The Franchise Agreement arbitration clause states the arbitration shall be conducted "on an individual, not a class-wide, basis . . . " and blocks consolidated arbitration. Although IJL claims the provision regarding class actions is irrelevant as Plaintiffs have not brought a class action, and no other party has an arbitration provision in their contract, the option of consolidated arbitration has not been unequivocally rejected by the parties. (See Reply 14.) Accordingly, the Court examines the bar on consolidated or class arbitration for substantive unconscionability.

The bar on class action or consolidated arbitration is unconscionable; it is one-sided, imposing a liability on franchisees only, rather than on the franchisor. California courts have found class-action waivers unconscionable in adhesion consumer contracts. See Discover Bank v. Superior Court, 36 Cal. 4th 148, 162 (2005); Independent Association of Mailbox Center Owners v. Superior Court, 133 Cal. App. 4th 369 at 407-11. Their reasoning is persuasive here, where the ban imposes a burden on franchisees but little inconvenience on the franchisor.

c. Statute of Limitations Restriction

Plaintiffs ask the Court to find unconscionable the Franchise Agreement language at paragraph 18(E), which contractually limits the statute of limitations to one year for all claims except those against a franchisee for failure to pay amounts owed to IJL. This provision is not before the Court because it appears outside the arbitration provision of paragraph 18(B). See Nagrampa, 469 F. 3d at 1267. The Court does, however, take this language into account below, when it looks beyond the arbitration provision to determine whether the Franchise Agreement is so permeated with unconscionability that severing certain portions would be inappropriate.

B. Remedy

The Court may (1) sever unconscionable provisions or, (2) if unconscionability 'permeates' the contract, strike the arbitration provision as a whole. (Reply 14 citing Armendariz v. Foundation Health Psychare Services, Inc., 24 Cal. 4th 83, 122 (2000).)

The Court severs the substantively unconscionable portions of the arbitration provision: (1) the bar on punitive or exemplary damages; (2) the bar on class-wide or consolidated arbitration.

Striking the entire arbitration provision is not appropriate because Plaintiffs failed to show the Franchise Agreement was permeated with unconscionability. They made a weaker showing than did the plaintiff in Nagrampa, where the Ninth Circuit found there was "no single provision [we] can strike or restrict in order to remove the unconscionable tint from the agreement." 469 F. 3d at 1293.

There, the franchisor reserved for itself access to the courts for intellectual property matters while relegating all of Nagrampa's claims to arbitration. Id. at 1285. Likewise, at paragraph 18(B) of the Franchise Agreement, IJL reserves for itself judicial adjudication of certain claims.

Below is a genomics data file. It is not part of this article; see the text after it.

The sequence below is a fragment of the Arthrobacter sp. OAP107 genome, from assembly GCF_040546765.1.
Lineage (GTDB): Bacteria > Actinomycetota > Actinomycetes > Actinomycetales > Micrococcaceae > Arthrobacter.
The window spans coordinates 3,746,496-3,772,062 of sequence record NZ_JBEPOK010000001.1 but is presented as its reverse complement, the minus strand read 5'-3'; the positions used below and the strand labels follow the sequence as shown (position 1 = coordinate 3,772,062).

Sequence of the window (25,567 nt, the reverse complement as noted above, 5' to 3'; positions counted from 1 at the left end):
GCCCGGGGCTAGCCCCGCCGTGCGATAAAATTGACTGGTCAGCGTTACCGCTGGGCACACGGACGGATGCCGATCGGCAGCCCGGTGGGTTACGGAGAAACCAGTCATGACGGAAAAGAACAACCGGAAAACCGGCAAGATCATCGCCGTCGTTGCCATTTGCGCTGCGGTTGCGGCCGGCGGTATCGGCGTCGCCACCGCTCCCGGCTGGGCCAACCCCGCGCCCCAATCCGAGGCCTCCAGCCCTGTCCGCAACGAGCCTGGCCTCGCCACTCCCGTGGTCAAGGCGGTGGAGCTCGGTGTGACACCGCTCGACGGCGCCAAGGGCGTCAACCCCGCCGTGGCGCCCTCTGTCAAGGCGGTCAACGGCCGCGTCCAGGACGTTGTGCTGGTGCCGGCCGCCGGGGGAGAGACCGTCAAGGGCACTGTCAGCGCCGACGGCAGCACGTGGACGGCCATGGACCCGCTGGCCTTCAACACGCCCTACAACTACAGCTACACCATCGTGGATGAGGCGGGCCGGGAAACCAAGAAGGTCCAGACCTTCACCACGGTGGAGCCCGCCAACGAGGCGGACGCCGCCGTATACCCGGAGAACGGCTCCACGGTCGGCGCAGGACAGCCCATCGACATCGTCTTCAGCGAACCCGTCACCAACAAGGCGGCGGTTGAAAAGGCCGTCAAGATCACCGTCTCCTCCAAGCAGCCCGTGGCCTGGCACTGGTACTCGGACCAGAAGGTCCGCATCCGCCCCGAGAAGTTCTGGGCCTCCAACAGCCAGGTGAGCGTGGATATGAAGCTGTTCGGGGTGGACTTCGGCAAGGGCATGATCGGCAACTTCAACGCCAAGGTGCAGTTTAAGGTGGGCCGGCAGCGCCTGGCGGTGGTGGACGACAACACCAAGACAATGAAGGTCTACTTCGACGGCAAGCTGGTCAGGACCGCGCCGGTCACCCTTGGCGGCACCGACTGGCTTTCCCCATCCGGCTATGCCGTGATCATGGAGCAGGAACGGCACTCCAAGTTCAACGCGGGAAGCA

Plaintiffs also direct the Court's attention to the statute of limitations restriction at paragraph 18(E), which imposes a one-year statute of limitations on all claims save those arising from a franchisee's failure to pay claims. This limits Plaintiffs' ability to bring claims under the CFIL and the UCL; as it limits only some of IJL's claims, but all of Plaintiffs', it clearly favors the franchisor over the franchisee. (Opp'n 16-17.)

In Nagrampa, however, the franchisor sought to enforce a choice of forum provision that the franchisor had previously listed as likely unenforceable under California law in the UFOC. Id. at 1290. Accordingly, Nagrampa, a California resident, had justifiably believed she could seek resolution of her complaint in California and was unfairly surprised to learn she would have to participate in arbitration in Boston, Massachussets, just miles from the headquarters of the franchisor. Id. at 1285-86, 1289. No comparable shenanigans are at foot here. Whether the arbitration provision is enforced or not, the Plaintiffs, from the Dominican Republic, will win or lose their case in Southern California.*fn3

Although the provisions of paragraphs 18(D) and (E), discussed above, are likely one-sided, they do not show the Franchise Agreement as a whole is permeated with unconscionability. The Nagrampa court described permeation as that state in which no single provision can be struck to create an acceptable contract. See Nagrampa, 469 F.3d at 1293. If the arbitrator determines paragraphs 18(D) and (E) unconscionable, the arbitrator is free to sever them.

IV. CONCLUSION

The Court GRANTS IN PART and DENIES IN PART the Application to Compel Arbitration. It severs the following language from paragraph 18(B):

The parties further agree that arbitration shall be conducted on an individual, not a class-wide, basis and that none of the parties hereto shall be entitled to consolidation of arbitration proceedings involving such parties with those of any third party, nor shall the arbitrator or any court be empowered to order such consolidation. In connection with such arbitration, the parties waive to the fullest extent permitted by law, any right to or claim for any punitive, or exemplary damages against the other and agree that each party shall be limited to the recovery of any actual damages sustained by it.

The Court refers the case to arbitration.